The gist: If you’re happy about Tuesday night’s victory, thank a woman. Women usually make up about 54 percent of the electorate, and this time they again turned out in higher numbers than men. Unsurprisingly, they also turned out in much higher numbers for Obama than for Romney. Some 55 percent of women voted for the former, while 44 percent chose the latter. Within the subset of women ages 18 to 29 — especially those who attended college during the Bush years, a group that will be voting solidly Democrat for the next 65 years – the numbers skew even more heavily towards Obama.
In other words, the GOP, at least as it now presents itself, doesn’t stand a chance. It didn’t Tuesday, and it won’t in 2016, no matter how deeply its victories cut in the South. Something’s gotta give.
Other contingencies were, of course, also crucial to Obama’s victory. Hispanics (Florida Hispanics too!), LGBTQ voters, youth in general, Black Americans, Asian-Americans, and pro-labor groups handily threw their support behind the president.
This makes Fox News crypt-keeper Charles Krauthammer’s claim that Obama doesn’t have a mandate all the more laughable. To quote Andrew Sullivan during his gleeful appearance on the Colbert Report, “There’s a black man in power who has nothing to lose!”
But here’s the thing about the women’s movement that gets lost sometimes, even on itself. The policies it promotes intersect with the needs of lots of other communities, and not only because of (the obvious) minority women. Health care, reproductive rights, gender equality, and non-discrimination policies are not only about women, though the latter are often implied to be the sole beneficiaries of such legislative gains.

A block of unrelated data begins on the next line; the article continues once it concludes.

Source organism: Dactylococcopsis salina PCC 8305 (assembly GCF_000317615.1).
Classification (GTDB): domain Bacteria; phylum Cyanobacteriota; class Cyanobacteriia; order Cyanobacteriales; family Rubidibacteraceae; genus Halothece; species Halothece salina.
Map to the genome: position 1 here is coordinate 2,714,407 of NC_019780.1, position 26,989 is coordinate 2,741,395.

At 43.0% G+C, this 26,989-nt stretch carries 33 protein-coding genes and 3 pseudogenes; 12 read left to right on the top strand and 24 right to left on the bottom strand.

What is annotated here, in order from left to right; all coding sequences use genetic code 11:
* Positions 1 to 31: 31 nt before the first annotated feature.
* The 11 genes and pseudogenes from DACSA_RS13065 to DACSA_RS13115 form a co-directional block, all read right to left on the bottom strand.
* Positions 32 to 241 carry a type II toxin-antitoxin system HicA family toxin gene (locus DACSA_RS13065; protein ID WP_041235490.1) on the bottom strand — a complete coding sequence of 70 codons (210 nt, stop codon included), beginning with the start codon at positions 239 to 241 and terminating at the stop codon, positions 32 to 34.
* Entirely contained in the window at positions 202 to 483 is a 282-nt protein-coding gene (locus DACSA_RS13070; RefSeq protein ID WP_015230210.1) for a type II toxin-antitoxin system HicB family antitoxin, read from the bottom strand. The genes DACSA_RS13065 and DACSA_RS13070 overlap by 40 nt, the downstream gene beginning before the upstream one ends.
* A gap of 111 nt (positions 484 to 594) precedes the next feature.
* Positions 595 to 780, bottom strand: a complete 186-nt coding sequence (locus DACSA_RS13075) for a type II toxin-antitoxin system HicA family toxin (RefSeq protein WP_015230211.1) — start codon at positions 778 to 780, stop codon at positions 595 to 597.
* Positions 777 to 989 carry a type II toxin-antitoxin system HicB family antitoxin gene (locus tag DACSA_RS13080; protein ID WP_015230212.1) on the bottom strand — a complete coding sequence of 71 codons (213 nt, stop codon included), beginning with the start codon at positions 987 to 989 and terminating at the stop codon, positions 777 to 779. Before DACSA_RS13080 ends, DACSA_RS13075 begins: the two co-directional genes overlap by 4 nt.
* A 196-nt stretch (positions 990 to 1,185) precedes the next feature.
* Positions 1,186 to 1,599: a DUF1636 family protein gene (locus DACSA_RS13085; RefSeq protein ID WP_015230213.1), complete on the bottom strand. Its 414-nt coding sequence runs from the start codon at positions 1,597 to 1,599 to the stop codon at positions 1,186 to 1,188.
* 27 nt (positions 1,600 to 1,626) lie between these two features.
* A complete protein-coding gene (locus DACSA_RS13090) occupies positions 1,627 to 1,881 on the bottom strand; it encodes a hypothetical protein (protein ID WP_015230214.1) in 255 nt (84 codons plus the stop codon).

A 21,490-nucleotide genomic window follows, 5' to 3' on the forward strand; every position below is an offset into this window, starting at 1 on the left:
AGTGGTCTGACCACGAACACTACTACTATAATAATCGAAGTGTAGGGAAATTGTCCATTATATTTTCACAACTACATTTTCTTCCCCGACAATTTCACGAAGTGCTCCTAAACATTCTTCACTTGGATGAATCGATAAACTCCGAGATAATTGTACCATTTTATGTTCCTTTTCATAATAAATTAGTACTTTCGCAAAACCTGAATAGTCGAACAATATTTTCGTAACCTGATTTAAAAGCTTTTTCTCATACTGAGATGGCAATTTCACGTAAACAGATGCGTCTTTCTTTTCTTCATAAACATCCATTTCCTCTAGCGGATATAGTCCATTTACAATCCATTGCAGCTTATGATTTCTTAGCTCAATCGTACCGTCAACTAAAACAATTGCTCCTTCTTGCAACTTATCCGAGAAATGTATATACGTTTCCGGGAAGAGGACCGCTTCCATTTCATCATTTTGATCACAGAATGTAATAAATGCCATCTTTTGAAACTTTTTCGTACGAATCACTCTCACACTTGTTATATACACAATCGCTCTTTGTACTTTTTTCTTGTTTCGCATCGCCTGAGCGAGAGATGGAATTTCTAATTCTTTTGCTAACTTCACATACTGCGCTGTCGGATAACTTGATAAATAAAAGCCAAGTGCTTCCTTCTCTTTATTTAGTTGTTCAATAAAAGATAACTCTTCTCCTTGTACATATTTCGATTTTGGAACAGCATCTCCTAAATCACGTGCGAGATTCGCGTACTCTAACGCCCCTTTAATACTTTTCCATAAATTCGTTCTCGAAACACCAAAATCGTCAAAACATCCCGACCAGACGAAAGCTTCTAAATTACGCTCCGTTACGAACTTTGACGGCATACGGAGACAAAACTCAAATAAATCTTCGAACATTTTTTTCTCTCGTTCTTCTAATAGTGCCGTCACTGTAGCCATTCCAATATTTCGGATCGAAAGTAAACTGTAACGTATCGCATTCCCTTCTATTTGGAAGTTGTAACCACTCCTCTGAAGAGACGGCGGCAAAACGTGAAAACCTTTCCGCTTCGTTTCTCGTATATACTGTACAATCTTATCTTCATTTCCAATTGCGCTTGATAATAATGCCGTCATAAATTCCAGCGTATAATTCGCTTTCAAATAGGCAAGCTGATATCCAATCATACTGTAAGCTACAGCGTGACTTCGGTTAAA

Obama likes to call them “family” issues, but such rhetoric is annoying and offensive because it blatantly discriminates against single and unmarried people. For instance, why do we push for health care for partners in quasi-/post-nuclear-family constructs, instead of advocating for free health care for all? It’s also annoying and plain stupid, since two-thirds of single women voted for Obama both this past Tuesday and in 2008.
Another problem? When referring to “women,” the media tend to default to white, heterosexual, cis women, usually married. It should be noted that Romney captured 56 percent of the white women’s vote and 53 percent of married women’s vote.
So to be a bit more nuanced, these so-called “women’s issues” are often actually the issues of class, labor, and other groups. The right wing’s determination to defund Planned Parenthood earlier this year, for instance, was not just an assault on the aforementioned default woman. Rather, you should see that the campaign spotlighted how Republican legislation often more pointedly affects people of color and low-income communities.
Defunding Planned Parenthood would have disproportionately impacted minority communities, worsening the already abhorrent disparities in healthcare coverage. When Texas tried unsuccessfully (at least as of yesterday) to cut off federal funding to their Women’s Health Program — not just Planned Parenthood, but also those “affiliated” with abortion providers — they were cutting off healthcare to 130,000 people, many of whom were poor Hispanic women.